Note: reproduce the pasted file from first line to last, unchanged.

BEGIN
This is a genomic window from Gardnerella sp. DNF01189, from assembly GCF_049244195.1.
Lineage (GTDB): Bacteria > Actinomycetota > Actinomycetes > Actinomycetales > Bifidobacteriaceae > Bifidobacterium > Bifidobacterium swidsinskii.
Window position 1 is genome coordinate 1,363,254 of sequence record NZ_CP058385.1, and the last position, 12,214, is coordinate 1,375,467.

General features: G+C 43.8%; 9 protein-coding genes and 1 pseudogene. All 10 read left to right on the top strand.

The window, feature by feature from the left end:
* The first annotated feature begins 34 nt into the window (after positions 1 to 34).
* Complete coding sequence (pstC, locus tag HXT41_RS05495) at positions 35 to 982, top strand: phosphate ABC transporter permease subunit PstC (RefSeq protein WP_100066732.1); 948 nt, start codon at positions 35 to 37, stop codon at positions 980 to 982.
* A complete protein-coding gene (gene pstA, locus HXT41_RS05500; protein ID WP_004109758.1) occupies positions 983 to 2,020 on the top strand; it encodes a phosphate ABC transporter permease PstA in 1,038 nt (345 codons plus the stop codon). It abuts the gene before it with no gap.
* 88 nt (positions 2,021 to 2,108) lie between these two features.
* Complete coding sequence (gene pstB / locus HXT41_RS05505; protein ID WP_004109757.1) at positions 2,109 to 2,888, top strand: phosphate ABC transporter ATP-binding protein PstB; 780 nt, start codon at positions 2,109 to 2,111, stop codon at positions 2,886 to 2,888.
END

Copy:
This is a genomic window from Gardnerella sp. DNF01189, from assembly GCF_049244195.1.
Lineage (GTDB): Bacteria > Actinomycetota > Actinomycetes > Actinomycetales > Bifidobacteriaceae > Bifidobacterium > Bifidobacterium swidsinskii.
Window position 1 is genome coordinate 1,363,254 of sequence record NZ_CP058385.1, and the last position, 12,214, is coordinate 1,375,467.

General features: G+C 43.8%; 9 protein-coding genes and 1 pseudogene. All 10 read left to right on the top strand.

The window, feature by feature from the left end:
* The first annotated feature begins 34 nt into the window (after positions 1 to 34).
* Complete coding sequence (pstC, locus tag HXT41_RS05495) at positions 35 to 982, top strand: phosphate ABC transporter permease subunit PstC (RefSeq protein WP_100066732.1); 948 nt, start codon at positions 35 to 37, stop codon at positions 980 to 982.
* A complete protein-coding gene (gene pstA, locus HXT41_RS05500; protein ID WP_004109758.1) occupies positions 983 to 2,020 on the top strand; it encodes a phosphate ABC transporter permease PstA in 1,038 nt (345 codons plus the stop codon). It abuts the gene before it with no gap.
* 88 nt (positions 2,021 to 2,108) lie between these two features.
* Complete coding sequence (gene pstB / locus HXT41_RS05505; protein ID WP_004109757.1) at positions 2,109 to 2,888, top strand: phosphate ABC transporter ATP-binding protein PstB; 780 nt, start codon at positions 2,109 to 2,111, stop codon at positions 2,886 to 2,888.